And, above all things, I see that I have reason to rejoice on this account, that, since I am speaking in this place, to which I am so entirely unaccustomed, I have a cause to advocate in which eloquence can hardly fail any one; for I have to speak of the eminent and extraordinary virtue of Cnaeus Pompey; and it is harder for me to find out how to end a discourse on such a subject, than how to begin one. So that what I have to seek for is not so much a variety of arguments, as moderation in employing them.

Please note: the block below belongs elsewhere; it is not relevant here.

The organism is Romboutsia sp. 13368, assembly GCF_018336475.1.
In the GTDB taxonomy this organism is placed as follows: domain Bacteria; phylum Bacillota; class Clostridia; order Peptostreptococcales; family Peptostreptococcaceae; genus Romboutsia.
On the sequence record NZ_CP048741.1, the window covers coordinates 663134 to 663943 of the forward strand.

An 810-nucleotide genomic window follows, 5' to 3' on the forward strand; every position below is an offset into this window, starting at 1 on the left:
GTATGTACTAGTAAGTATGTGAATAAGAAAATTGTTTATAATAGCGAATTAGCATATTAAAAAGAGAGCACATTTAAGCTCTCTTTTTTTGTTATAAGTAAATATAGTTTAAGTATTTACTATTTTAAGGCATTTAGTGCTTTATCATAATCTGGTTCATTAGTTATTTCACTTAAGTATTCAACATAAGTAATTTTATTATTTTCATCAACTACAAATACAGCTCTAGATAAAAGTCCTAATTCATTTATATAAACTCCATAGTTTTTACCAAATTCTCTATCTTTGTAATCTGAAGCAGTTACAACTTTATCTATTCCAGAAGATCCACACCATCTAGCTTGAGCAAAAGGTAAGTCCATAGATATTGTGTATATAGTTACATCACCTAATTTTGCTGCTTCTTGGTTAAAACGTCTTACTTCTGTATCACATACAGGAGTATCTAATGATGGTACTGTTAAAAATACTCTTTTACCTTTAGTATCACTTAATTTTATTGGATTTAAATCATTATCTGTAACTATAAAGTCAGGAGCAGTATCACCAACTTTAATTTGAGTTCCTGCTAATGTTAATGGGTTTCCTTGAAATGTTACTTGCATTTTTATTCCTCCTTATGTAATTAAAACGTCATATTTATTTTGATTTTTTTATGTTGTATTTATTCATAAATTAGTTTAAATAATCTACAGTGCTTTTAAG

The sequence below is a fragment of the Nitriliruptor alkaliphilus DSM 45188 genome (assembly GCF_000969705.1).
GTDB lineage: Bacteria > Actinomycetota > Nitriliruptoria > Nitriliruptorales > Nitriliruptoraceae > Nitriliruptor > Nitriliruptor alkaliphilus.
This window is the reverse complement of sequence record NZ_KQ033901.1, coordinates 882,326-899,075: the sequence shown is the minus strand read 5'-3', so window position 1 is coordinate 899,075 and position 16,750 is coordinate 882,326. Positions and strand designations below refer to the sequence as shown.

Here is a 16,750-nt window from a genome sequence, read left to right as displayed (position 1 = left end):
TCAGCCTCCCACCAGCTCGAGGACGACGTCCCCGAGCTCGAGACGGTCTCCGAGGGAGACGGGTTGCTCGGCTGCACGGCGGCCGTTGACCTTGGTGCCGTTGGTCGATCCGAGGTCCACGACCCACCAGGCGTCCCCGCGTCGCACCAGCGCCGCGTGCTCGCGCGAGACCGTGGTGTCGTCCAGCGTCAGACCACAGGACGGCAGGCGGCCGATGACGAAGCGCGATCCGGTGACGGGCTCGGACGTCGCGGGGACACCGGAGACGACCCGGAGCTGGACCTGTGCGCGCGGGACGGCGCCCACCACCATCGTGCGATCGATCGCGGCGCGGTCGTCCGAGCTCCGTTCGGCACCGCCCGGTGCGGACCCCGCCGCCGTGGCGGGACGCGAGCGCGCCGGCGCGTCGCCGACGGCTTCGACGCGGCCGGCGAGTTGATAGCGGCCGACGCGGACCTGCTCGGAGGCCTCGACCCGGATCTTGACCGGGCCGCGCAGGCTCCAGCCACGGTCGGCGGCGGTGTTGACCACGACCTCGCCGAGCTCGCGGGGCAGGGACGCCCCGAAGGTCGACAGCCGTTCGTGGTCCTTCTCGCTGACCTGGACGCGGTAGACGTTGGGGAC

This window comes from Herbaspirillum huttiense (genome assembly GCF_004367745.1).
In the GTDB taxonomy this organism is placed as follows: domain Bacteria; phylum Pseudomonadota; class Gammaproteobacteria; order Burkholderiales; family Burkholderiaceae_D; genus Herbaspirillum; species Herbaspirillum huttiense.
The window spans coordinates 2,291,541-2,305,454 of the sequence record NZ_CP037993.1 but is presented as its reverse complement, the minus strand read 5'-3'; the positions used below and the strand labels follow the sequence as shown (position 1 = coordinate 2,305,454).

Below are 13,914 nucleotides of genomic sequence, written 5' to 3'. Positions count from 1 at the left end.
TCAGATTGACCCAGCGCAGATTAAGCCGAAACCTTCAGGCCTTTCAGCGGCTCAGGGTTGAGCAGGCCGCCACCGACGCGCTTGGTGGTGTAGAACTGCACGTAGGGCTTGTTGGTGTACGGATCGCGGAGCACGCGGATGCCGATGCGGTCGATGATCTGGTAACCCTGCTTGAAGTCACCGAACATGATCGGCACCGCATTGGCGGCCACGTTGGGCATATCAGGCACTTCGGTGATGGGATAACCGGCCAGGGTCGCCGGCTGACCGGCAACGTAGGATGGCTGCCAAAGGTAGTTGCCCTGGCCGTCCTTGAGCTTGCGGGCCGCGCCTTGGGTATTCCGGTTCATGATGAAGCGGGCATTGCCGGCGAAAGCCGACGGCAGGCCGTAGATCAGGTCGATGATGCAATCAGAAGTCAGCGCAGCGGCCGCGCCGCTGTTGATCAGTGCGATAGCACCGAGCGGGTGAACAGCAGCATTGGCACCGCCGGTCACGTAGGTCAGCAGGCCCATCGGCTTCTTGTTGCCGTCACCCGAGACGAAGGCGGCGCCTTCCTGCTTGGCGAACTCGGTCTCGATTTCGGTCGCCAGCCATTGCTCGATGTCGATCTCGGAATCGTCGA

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THE SPEECH OF M. T. CICERO IN DEFENCE OF THE PROPOSED MANILIAN LAW.
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